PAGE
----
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we are looking at the 2% of gdp level and at some point i think it will have to go higher than that. we are at a level of 7 out of the 28. the united states pays for a very big share of nato, a disproportionate share. the relationship with the secretary-general has been outstanding and i think tremendous progress has been made. you showed me this originally yourself, if you look at the charts and the different things and go back 10 and 15 years and it is a roller coaster ride down in terms of payment. since i came to office, it is a rocketship up. we picked up over 140 dollars of additional money and i think we will have 100 billion more in spending by the nations, the 28 nations who are going to have, another $100 billion by 2020 or
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a little bit into 2020. tremendous progress has been made and nato is much stronger because of that progress and it is a great honor to have you with us at the white house, thank you. will that joint session take place at 11:00 a.m. this morning, 11:00 a.m. eastern and you can watch it here on c-span. william is up next -- bruce is next in alabama, a republican. go ahead. , i think donald trump ought to close the border. something has got to give with what is going on. all these people are getting dispersed around the country. he doesn't know where they are at and they show up for their trial, it is just a mess. i say close at and be done with two.for at least a year or
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any trades with mexico, let it come by land or sea. it will be easier to find the drugs because it is either in the airplane or on the boat. line fortha, democrats, good morning. caller: my comment goes to the people who want to see the border closed. i am wondering if anybody bothers to look at the fruit and vegetables in the grocery store. they all come from south the border and we just went through nebraska with heavy rain and flooding due to the snow, something like 80% of the state was underwater. nebraska should be your wheat and your corn, i think. is, we need we need the products coming through the border crossing. yes, give them the money and let them spend it on some x-ray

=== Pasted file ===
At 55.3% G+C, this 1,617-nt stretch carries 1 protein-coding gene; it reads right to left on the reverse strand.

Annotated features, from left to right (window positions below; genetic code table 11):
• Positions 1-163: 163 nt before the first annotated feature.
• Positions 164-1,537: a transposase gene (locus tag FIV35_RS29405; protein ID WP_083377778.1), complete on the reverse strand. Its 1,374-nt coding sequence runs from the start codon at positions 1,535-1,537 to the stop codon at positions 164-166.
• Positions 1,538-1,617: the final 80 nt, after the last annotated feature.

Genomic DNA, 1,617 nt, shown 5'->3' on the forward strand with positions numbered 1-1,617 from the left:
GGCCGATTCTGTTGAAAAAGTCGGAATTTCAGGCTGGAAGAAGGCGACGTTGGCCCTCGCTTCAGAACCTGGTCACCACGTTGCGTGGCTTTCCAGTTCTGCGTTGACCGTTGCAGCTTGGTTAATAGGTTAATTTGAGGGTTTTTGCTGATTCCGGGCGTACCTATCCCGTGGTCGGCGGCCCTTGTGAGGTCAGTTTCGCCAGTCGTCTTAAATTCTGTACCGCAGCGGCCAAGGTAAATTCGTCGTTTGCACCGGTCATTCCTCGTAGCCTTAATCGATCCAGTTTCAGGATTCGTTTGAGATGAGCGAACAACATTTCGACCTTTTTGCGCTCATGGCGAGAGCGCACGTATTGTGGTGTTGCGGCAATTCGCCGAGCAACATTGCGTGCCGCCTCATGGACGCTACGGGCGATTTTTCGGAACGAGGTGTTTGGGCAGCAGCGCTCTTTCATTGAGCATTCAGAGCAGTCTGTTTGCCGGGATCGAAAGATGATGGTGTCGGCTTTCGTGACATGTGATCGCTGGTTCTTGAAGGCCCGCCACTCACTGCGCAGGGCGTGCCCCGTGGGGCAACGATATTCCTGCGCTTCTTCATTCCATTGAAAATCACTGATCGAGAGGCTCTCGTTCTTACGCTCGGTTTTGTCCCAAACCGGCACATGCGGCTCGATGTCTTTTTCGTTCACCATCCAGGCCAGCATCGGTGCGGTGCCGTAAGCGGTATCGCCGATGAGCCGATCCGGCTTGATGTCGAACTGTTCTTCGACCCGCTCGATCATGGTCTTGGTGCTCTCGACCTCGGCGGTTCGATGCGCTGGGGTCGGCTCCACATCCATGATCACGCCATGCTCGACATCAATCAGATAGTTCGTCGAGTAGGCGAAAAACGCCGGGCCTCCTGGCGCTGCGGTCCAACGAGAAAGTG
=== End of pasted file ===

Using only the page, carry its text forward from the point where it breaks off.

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machine, some technical thing where they can scan every semi that goes through and no drugs will get through. i had another item. the united states shares a responsibility and what happened during world war ii after the concentration camps for the jewish and other religious people. after they were rescued, some of them stayed in those camps for as long as five years before countries would take them. the majority of them ended up going to israel five years after they were freed from the nazis. we have already been guilty of some anne frank's father bagged for people who knew him from his country to help him come to america with these two girls. they died in concentration
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camps. anneved for years reading frank's diary. host: bring us to today and the 70th anniversary of nato because i think that is where you started. caller: i started with the border crossing being closed. host: right, in this topic. caller: on closing the border and a lot of people were calling in favor of it closing and i say we need the products from south of the border. host: that usa today story we referenced about the economic impacts talks about some of the fruits and vegetables and other products that might be impacted, most affected would-be avocados, the shortage would be acute because of the recent multistate avocado recall, a planting season that hasn't even begun in california and forecasts systeming a weak growing
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. ground beef might also be in short supply. the price hike could be 10%. a border shutdown would cripple the produce industry in border cities like arizona where 60% of winter vegetables pass through daily headed to u.s. grocery stores and restaurants. that is from usa today if you want to read their wrapup of protect -- potential economic impact. linda in minnesota, go ahead. caller: i am a first time caller. this might be a comedic response or tongue-in-cheek, but when we first heard about president trump closing the border, the first thing that hit my mind was closing the whole border from texas to california? if he could close the whole border, what do we need walls for? does he think all the drug dealers and illegals are coming through border checkpoints? i don't understand how this is possible and to me it seems